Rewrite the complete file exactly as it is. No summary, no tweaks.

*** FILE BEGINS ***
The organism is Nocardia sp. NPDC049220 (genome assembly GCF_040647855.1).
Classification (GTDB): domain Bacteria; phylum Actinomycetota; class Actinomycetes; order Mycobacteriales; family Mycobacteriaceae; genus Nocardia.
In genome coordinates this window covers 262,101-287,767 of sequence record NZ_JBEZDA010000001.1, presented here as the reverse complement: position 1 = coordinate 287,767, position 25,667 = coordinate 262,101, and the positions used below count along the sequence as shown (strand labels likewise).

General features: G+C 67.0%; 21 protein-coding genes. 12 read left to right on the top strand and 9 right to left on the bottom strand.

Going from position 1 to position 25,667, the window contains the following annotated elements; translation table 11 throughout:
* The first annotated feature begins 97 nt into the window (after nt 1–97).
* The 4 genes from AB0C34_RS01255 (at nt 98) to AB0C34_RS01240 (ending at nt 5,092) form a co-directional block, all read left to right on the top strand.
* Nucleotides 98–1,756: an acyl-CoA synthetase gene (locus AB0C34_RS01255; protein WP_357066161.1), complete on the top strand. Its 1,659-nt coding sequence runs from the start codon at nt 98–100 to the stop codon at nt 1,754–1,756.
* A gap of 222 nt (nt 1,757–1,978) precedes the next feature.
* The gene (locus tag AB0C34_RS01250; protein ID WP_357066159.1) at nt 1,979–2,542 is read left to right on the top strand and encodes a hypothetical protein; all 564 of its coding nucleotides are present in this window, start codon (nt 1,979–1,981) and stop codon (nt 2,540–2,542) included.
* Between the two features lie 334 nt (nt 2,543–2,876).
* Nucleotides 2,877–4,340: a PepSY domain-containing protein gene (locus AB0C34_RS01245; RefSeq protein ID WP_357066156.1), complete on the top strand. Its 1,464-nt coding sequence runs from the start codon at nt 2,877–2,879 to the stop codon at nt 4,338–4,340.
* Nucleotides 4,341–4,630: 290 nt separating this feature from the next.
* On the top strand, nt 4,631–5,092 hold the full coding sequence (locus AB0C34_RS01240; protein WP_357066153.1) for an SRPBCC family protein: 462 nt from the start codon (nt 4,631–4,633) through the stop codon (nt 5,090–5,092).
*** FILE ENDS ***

The organism is Nocardia sp. NPDC049220 (genome assembly GCF_040647855.1).
Classification (GTDB): domain Bacteria; phylum Actinomycetota; class Actinomycetes; order Mycobacteriales; family Mycobacteriaceae; genus Nocardia.
In genome coordinates this window covers 262,101-287,767 of sequence record NZ_JBEZDA010000001.1, presented here as the reverse complement: position 1 = coordinate 287,767, position 25,667 = coordinate 262,101, and the positions used below count along the sequence as shown (strand labels likewise).

General features: G+C 67.0%; 21 protein-coding genes. 12 read left to right on the top strand and 9 right to left on the bottom strand.

Going from position 1 to position 25,667, the window contains the following annotated elements; translation table 11 throughout:
* The first annotated feature begins 97 nt into the window (after nt 1–97).
* The 4 genes from AB0C34_RS01255 (at nt 98) to AB0C34_RS01240 (ending at nt 5,092) form a co-directional block, all read left to right on the top strand.
* Nucleotides 98–1,756: an acyl-CoA synthetase gene (locus AB0C34_RS01255; protein WP_357066161.1), complete on the top strand. Its 1,659-nt coding sequence runs from the start codon at nt 98–100 to the stop codon at nt 1,754–1,756.
* A gap of 222 nt (nt 1,757–1,978) precedes the next feature.
* The gene (locus tag AB0C34_RS01250; protein ID WP_357066159.1) at nt 1,979–2,542 is read left to right on the top strand and encodes a hypothetical protein; all 564 of its coding nucleotides are present in this window, start codon (nt 1,979–1,981) and stop codon (nt 2,540–2,542) included.
* Between the two features lie 334 nt (nt 2,543–2,876).
* Nucleotides 2,877–4,340: a PepSY domain-containing protein gene (locus AB0C34_RS01245; RefSeq protein ID WP_357066156.1), complete on the top strand. Its 1,464-nt coding sequence runs from the start codon at nt 2,877–2,879 to the stop codon at nt 4,338–4,340.
* Nucleotides 4,341–4,630: 290 nt separating this feature from the next.
* On the top strand, nt 4,631–5,092 hold the full coding sequence (locus AB0C34_RS01240; protein WP_357066153.1) for an SRPBCC family protein: 462 nt from the start codon (nt 4,631–4,633) through the stop codon (nt 5,090–5,092).